Many of the Mesa Junior High School buildings could come down starting in October, the Mesa Unified School District governing board was told last week.
The district closed the school in May 2012 citing enrollment decline and the cost to maintain the aging facility. The school opened in the 1950s.
When the proposal was made to close the school, the city expressed interest in creating a regional park at the site.
In November, school district voters approved funds for the demolition as part of a $230 million bond package.
But the city is still crafting its plans so has asked the district to four major buildings, Mesa Unified School District Superintendent Mike Cowan told the governing board.
“They’ve encouraged us to demolish other buildings because they’re ready to start on the park. They want us to hold off on the library, auditorium, kitchen and gym,” Cowan said.
Marc Heirshberg, director of the city’s parks, recreation and commercial facilities department, said the city needs time to evaluate use for those buildings, as well as determine the exact cost to maintain them.
“The city has requested that the gymnasium, the cafeteria, the library and the auditorium remain for a period of five years while the city further identifies the condition of those buildings as well as the potential for future program,” Heirshberg said in an e-mail to the Tribune.
The district expects it to cost less than the $4 million budgeted for demolition, assistant superintendent Bobette Sylvester said. The district is also working to separate the utilities on the campus.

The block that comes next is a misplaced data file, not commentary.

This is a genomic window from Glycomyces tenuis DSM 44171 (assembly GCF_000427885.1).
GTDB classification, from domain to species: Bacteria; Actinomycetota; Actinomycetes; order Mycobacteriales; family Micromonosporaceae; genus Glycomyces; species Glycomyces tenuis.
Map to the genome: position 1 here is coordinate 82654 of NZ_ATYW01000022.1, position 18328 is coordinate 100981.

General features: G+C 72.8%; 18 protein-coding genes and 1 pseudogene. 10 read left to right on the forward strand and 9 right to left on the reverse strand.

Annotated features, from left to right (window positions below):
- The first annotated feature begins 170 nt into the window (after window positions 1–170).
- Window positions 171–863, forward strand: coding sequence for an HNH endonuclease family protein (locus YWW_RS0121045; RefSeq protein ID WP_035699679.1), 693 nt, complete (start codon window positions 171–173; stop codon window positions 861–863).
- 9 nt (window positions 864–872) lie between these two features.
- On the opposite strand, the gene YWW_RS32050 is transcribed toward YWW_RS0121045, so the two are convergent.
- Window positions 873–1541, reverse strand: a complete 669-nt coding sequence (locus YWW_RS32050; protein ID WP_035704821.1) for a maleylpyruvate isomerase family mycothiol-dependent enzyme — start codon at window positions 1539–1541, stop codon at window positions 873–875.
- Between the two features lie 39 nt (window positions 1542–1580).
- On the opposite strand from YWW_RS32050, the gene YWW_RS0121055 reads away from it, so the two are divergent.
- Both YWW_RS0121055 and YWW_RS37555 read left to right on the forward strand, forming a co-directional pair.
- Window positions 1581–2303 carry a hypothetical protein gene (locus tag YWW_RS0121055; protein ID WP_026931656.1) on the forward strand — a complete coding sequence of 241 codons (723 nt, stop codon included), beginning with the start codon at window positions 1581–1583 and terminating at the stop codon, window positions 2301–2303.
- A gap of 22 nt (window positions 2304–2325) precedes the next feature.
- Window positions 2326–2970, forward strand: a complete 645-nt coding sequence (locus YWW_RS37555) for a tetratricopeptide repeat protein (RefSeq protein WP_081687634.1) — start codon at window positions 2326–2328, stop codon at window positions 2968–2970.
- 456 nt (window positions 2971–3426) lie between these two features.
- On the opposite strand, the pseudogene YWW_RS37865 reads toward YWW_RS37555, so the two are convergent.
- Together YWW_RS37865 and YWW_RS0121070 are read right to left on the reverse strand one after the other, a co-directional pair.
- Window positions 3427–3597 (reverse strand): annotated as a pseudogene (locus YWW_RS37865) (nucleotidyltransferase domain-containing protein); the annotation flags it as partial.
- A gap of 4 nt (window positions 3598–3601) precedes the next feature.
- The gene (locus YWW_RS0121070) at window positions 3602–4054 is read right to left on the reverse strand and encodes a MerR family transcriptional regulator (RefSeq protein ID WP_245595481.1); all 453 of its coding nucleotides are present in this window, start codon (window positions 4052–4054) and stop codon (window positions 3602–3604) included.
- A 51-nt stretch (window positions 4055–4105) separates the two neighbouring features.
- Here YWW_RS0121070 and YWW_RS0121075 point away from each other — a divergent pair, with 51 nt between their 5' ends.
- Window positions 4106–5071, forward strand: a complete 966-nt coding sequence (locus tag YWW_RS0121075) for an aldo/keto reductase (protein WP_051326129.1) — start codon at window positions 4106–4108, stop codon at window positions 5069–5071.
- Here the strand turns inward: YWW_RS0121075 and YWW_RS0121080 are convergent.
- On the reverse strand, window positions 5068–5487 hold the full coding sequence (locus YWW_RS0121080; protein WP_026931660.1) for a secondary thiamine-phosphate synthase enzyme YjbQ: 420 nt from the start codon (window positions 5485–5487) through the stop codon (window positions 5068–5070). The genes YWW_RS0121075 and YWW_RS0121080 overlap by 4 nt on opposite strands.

The city made a “request for proposals” earlier this year to find a company to design the new park.
“We anticipate conducting interviews with the final candidates the middle of July. Once a firm is selected we will begin contract negotiations. Upon completion of an executed design contract we will begin working with stakeholders through the design process,” Heirshberg wrote. “Of the buildings being salvaged, we have included in the project scope an analysis of the gymnasium to identify what costs would be necessary to bring that building up to code. We will also be looking at adding additional playing fields (youth baseball/softball and soccer/multi-use fields) to the site during phase one.”
Down the street from Mesa Junior High School’s campus, the city is working on another project on district property. It is creating a new aquatic center at Mesa High School. The project was just awarded to a design team, Heirshberg said. Once the final contract is approved, the city will work with the community to determine which amenities to include in the design.
Both projects are being funded with dollars from the $70 million bond plan approved by Mesa voters in November.
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